There is also an interesting new approach at Sand Lake Imaging in Florida where patients are offered 3Tesla MRI after Feraheme contrast agent and this can display infected nodes which can them be irradiated. Bone mets may also show and be radiated, if they are not too extensive. This has shown to be much more accurate and sensitive than with conventional MRI contrast agent(s). I have no idea who would be a potential candidate.
  • VascodaGama
    VascodaGama Member Posts: 3,495 Member

    Thanks Vgama
    The klinefinancial is left over from my financial planning business that I retired from a few years ago. Not related to the Kawasaki Klines.
    I worked with Dr. Tucker until he moved to Singapore and did the leukine shots, celebrex, triple blockade, zometa, etc.....but always used Dr. Small at UCSF as a second opinion guy....who then became my full time guy when Tucker left. His program is to continue to use hormone blockade combinations as long as possible....(lupron for life is part of that) .now we're talking about fleutamide and some kind of estrogen patch.....the DES I took before caused blood clots in my leg (discovered in the hospital during my motorcycle accident two years ago which probably saved my life)......I too started this journey in 2000 with hormone blockade and radiation for my t3b cancer.
    Currently they can't script aberaterone unless you've had chemo and they think it's too soon for chemo.
    My side affects doc gave me ritalin and dexadrine for the fatigue and that has helped my quality of life immensely.
    Hanging tough and thanks for your references and help

    Success in HT
    Just edit this post to add my Thanks to Tarhoosier for his excellent advice.


    KlineF

    I wonder if your reference is to Dr. StevenTucker. (http://www.drsteventucker.com/about-2/)
    I do not know him personally but read some of his impressive papers on prostate and breast cancer. I have recommended him in this forum to some guys living in Asia. At least one of them has replied to me in appreciation after meeting him.

    Your many years of success in HT are indicative that your cancer responds well to the treatment. It may continue doing so with your new approach with flutamide. This is a drug used by Dr. Myers when a patient shows signs of ARM (androgen receptor mutation) in guys on other anti-androgens. I read that the usual “signal” of ARM is a long steady increase of PSA under HT. Changing drugs and doses (mg) have worked successfully.

    Nevertheless, I believe in abiraterone as a substitute to the typical anti-androgens or immunological drugs. This drug addresses the intratumoral effect handling the cancer from within its limits. It addresses well the problem of ARM.
    In fact this type of targeted drug has shown so must success that newer drugs to combat other fields in the prostate cancer have demonstrated better results when administered in combination with Zytiga. It has shown to do better than ketoconazole too.

    Why shouldn’t your doctor prescript it before a failed chemotherapy? He may be following FDA’s approval but you could inquire.

    The estrogen patch will bypass the liver so you can expect the same result with lesser side effects. Dr. Leibowitz have presented protocols using these patches, where he maintains his patients at PSA levels of 3 – 5 points, over ten years.
    Here is a link to his approaches; http://compassionateoncology.org/approach.html
    (It seems that he uses abiraterone in his “cocktails”).

    I just received my P2P weekly letter relating a IADT3 case using Leibowitz (Dr. Bob) protocol this is an amazing story. It is titled;

    A 10 year remission, after triple hormone blockaide, and then ....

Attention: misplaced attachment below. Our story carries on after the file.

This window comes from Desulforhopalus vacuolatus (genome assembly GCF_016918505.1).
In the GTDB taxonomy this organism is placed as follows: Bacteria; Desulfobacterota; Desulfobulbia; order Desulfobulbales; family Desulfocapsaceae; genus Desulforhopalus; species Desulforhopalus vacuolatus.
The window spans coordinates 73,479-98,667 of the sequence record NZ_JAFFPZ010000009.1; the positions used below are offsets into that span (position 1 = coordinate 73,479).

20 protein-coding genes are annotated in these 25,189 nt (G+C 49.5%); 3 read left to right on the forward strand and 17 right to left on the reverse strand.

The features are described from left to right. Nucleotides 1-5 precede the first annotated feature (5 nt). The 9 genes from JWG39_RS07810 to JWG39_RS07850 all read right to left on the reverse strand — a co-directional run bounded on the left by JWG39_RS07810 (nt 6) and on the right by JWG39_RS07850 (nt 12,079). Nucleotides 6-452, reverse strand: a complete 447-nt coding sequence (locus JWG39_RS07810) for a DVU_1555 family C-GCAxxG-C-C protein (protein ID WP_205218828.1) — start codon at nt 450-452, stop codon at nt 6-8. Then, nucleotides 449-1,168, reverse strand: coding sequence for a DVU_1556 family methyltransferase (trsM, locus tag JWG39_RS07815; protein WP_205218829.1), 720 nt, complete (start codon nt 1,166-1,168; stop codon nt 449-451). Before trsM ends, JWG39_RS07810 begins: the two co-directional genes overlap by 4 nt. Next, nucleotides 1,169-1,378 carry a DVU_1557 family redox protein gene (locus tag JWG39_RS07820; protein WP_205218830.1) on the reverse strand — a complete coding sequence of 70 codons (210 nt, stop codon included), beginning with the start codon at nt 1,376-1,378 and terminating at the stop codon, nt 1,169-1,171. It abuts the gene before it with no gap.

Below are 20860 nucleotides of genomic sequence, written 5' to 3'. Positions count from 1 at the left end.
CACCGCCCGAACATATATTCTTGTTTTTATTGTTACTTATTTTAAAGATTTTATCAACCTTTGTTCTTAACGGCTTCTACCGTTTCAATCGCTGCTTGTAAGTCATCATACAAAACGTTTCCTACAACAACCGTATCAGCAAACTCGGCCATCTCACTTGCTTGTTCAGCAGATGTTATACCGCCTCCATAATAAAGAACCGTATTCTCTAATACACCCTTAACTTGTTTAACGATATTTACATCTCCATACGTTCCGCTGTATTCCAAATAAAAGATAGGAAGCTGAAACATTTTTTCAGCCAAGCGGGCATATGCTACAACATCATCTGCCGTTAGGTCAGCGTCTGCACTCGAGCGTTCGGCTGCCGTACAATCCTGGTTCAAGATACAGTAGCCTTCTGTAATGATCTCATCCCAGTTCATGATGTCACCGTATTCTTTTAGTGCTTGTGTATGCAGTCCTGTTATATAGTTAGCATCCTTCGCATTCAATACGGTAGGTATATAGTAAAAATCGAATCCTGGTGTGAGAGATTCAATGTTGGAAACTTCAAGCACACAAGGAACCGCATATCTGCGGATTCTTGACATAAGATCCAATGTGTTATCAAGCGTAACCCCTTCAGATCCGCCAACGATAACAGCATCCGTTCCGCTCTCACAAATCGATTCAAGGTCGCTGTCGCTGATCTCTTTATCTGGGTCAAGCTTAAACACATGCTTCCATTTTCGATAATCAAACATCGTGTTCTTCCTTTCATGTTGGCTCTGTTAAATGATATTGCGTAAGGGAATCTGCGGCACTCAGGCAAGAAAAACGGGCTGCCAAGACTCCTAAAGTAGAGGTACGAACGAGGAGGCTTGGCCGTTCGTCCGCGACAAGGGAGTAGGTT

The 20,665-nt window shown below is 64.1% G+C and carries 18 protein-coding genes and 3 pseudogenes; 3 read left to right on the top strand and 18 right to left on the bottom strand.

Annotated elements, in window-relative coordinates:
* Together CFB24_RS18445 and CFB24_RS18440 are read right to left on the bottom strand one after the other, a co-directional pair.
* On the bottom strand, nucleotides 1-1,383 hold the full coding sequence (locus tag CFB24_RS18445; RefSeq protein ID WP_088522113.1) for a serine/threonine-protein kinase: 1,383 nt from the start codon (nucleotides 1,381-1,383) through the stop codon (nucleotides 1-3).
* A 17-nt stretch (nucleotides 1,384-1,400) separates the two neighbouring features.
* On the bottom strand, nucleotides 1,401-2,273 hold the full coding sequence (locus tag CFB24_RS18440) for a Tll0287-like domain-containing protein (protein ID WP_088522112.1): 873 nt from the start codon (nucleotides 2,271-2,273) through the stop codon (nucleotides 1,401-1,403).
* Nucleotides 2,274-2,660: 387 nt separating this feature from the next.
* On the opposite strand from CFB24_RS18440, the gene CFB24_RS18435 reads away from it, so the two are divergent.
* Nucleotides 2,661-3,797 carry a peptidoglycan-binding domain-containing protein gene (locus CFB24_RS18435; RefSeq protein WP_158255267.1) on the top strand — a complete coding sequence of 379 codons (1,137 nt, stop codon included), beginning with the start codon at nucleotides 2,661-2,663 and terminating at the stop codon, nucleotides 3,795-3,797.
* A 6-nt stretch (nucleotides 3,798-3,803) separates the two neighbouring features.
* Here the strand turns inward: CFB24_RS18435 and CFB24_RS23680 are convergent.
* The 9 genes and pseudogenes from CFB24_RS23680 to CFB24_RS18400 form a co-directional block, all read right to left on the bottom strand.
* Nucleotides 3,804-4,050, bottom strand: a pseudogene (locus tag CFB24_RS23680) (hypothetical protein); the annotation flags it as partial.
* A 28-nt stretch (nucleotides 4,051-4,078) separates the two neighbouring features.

"...
    Dear P2P doctors,

    The P2P doctors, especially Dr. Strum, helped me back in 1999 to chose triple hormone blockade for my gleason 3+3 cancer. I had one in 6 biopsy cores 70% positive.

    ( My PC Digest: Jory Squibb, now 70, diagnosed in Feb 1999 at age 58. PSA at diagnosis 6.1; PAP 1.3; PSA II 10%; GS 3+3; CS T1c; Volume 36.2cc; crude tumor volume 0.6; Partin 67, 30, 2, 1; Narayan 59,38,2,1; Bluestein N; Treatments: Macro diet, then PC SPES, then triple hormone blockaide when PSA reached my personal "trigger" point of 9.9)

    Using Dr. Bob's protocol, I took Lupron, Casodex, and Avodart and acheived an undetectable PSA for 13 months, ending in April 2001.

    Since then, I have been in a nice 10 year remission, taking only Avodart, with the PSA gradually moving up, over the years, to 2.16 last March...
    Today, October 11, 2011, it came back 5.5-- quite a jump in 6 months.

    So, i'm going to take an antibiotic, Cipro, I think, for 10 days and retest, and see if that 5.5 was possibly prostititus or a lab error.

    If the PSA is still that high, I'm tempted to go back on round 2 of the hormone blockaide, since it worked so well the first time.

    In the intervening 10 years, has anything changed in the blockaide protocol: Lupron 3 month shots, 150 mg. Casodex, 0.5 mg Avodart . Undetectible PSA for 13 months, testosterone below 20?

    Is it worth considering taking Casodex by itself? Another pokey, low-energy, hot flashes, breast enlargement, 13 month spell is not a happy prospect! Being 70 is challenge enough!

    Many thanks,
    J. S., Camden, Maine ..."

    There are amazing TEN YEARS of survival cases. Yours may be another one.

    Wishing you continuous success in HT and a joyful retirement.

    VGama
    Note; Thanks for the advice on ritalin and dexadrine for the fatigue.
  • mrspjd
    mrspjd Member Posts: 694 Member
    Advanced PCa
    At a recent conference on PCa that I attended, the well-known oncologist, Dr. Charles “Snuffy” Meyers (himself, a PCa survivor) was a keynote speaker. For me, one sentence in his excellent presentation stood out more than anything else. Dr. Meyers said: “The side effects of treatment are nothing compared to those of (untreated) advanced PCa.”

    Thank you for your questions, Kline. Thank you to Tarhoosier and Vasco for your very informative posts. I applaud your strength and determination in your battle against this insidious disease and wish all of you every success on your journey. You have shown, and continue to show, many readers here (myself and my husband included) that it is possible to have a productive, satisfying, fulfilling and high quality of life (in the real sense/meaning of those words) in spite of it all. Kudos & congratulations on setting the bar high, not only for yourselves, but for others as well.